The main issue I ran into was that with the 6" lift the drop brackets for the sway bar mounts/steering stabilizer interfered with the truck side mount side brackets. We ended up milling off about 1/2" of material from the front of each drop bracket to make the proper clearance so everything lined up.

    The steps were fairly straight forward, and took about 3 hours start to finish for my first plow install ever.

    1. Remove the front bumper(4 bolts by the tow hooks two bolts inside fender in front of tires), disconnect fog lights and tree clips holding fog light harness, block heater cord and rubber flap to bumper.
    2. Remove the six bolts holding on the tow hooks and two other bolts holding on the blocker beam. Remove blocker beam.
    3. Put top frame strap/bolts over the frame rails and install side brackets.(this is the point where we milled off the material from the mount once we tried to install it and found out it wouldnt' fit)
    NOTE> install inner cross piece of the mount BEFORE installing the 2nd side bracket as it won't fit in after both are installed. This wasn't mentioned in the instructions, or if it was I skipped over it.
    4. Install prong portion of mount to frame.
    5. Torque all bolts. My torque wrench only went up to 175ft/lbs, so i just torqued everything to that. Some bolts called for 230 in the instructions, but anything over 150 is a diminishing return for the higher torque. The combination of lock titeing all nuts and the nylon lock nuts will keep it nice and tight.
    6. Reinstall bumper, plug in trees, plug in lights.
    7. Enjoy your new plow mount. I drove around with the plow on for two days, since it said to plow for 2 hours and retorque all the bolts. I figured driving 300 miles in the city daily driving would be enough. Checked all bolts and none had loosened.

    Wiring harness.

    I have extensive car audio background, and had no problem installing the harness in under an hour. Most of that time was spent removing the grille/headlights and reinstalling the bumper(waited til after the wiring so i could feed the plugs through it where i wanted them.

    I didn't find it necessary to disconnect the batteries, since with proper care the only exposed ends are the solenoid to battery wire, which can easily be connected to the solenoid first and then to the battery.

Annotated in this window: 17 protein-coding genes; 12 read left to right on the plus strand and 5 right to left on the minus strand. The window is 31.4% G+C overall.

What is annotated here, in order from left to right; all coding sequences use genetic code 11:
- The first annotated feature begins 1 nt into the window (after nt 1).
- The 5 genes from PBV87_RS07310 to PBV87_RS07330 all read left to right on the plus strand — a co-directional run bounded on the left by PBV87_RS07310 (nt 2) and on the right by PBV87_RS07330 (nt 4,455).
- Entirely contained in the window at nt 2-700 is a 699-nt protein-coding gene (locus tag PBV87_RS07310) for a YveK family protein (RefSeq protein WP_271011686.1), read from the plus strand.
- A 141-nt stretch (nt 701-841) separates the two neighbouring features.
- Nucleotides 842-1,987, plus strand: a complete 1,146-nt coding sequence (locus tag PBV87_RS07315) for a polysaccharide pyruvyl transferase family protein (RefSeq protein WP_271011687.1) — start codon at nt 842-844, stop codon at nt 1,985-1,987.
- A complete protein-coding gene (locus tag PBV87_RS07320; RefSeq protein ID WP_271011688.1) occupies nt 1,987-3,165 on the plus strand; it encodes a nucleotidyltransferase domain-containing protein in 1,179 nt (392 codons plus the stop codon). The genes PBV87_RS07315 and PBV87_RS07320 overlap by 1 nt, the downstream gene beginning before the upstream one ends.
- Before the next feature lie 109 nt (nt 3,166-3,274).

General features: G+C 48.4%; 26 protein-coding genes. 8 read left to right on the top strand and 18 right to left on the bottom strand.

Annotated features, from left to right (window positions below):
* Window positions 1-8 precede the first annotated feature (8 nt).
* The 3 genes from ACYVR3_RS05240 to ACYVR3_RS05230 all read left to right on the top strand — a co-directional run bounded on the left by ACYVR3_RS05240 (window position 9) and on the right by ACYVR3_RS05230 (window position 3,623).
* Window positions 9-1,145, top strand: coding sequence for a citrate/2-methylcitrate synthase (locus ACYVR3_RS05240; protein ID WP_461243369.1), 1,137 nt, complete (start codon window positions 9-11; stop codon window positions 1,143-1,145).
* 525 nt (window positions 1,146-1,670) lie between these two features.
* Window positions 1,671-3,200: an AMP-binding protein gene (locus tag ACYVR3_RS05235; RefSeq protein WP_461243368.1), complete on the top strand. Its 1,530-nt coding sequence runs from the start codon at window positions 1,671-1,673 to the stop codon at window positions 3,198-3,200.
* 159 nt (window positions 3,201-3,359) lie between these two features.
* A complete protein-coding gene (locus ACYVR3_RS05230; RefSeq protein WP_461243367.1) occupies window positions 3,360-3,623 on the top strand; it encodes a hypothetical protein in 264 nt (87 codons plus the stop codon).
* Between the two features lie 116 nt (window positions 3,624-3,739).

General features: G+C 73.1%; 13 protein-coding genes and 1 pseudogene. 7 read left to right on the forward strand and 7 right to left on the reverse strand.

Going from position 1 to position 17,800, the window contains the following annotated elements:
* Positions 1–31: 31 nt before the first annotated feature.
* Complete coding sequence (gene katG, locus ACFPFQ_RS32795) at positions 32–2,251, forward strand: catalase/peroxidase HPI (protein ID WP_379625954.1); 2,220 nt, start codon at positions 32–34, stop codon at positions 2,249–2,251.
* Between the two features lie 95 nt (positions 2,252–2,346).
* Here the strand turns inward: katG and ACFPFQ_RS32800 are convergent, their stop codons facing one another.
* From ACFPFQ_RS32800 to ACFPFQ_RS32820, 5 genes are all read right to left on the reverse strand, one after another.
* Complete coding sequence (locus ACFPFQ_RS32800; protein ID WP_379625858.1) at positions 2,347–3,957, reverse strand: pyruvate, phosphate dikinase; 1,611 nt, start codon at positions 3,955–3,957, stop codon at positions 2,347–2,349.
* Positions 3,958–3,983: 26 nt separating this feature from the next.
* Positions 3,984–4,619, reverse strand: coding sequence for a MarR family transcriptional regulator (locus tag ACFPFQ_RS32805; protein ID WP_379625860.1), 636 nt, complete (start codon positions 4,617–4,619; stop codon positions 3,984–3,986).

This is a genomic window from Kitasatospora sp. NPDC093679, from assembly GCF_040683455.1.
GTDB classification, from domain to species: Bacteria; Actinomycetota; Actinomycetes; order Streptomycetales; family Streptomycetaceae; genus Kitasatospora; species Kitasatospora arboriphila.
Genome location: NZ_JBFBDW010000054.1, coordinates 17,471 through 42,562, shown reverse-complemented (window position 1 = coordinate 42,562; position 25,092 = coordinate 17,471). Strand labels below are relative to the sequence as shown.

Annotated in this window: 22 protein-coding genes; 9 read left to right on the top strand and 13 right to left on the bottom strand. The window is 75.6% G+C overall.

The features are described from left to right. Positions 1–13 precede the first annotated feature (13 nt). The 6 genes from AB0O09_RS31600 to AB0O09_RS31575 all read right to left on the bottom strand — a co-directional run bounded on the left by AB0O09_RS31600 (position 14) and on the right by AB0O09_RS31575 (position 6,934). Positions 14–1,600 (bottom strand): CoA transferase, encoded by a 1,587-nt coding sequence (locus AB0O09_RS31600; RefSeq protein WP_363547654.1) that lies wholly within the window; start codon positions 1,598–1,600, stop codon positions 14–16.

For cab access I cut out the grommet where the hood latch passes through just above and to the left of the brake pedal. It is easily accessible from the engine bay and in the cab. I had the hood latch cable, strobe wiring, 0ga stereo power wire, alarm signal wires and there was still plenty of room to easily pass through the controller wire and plug. I chose to pull all the excess wire into the cab and bundle it under the dash rather than in the engine bay. I zip tied the female plug for the controller to the mount of the obdII port so its easily accessible to plug in/out, while not being visible with the controller unplugged.

    Relay pack mounted by the drives side firewall, solenoid is mounted on the passenger side between the hvac and battery, see pics below.

    Headlight adapters are straight forward. I find no issues plugging them in between the truck plug and the plugs for my HIDs on the truck. Everything switches over from truck to plow with no issues or warning lights. I also modified the plow lights to accept HIDs and my plow was a old stock '10 model with the terrible sealed beam lights.

    For the turn signals i deduced which wire was which by looking at the wiring for both sides. Both bulbs had a black(ground) wire, brown and a blue/color stripe wire. I figured the ground was black(obviously), brown would be running lights since it was the same on both sides, and the blue/stripe wire would be the turn signal for each side since they were different colors on both sides. So, my guess is your setup for a 99-07 truck would be similar. I used newer style wire tapes with the wrap around clamp and female spade end over the supplied crappy taps.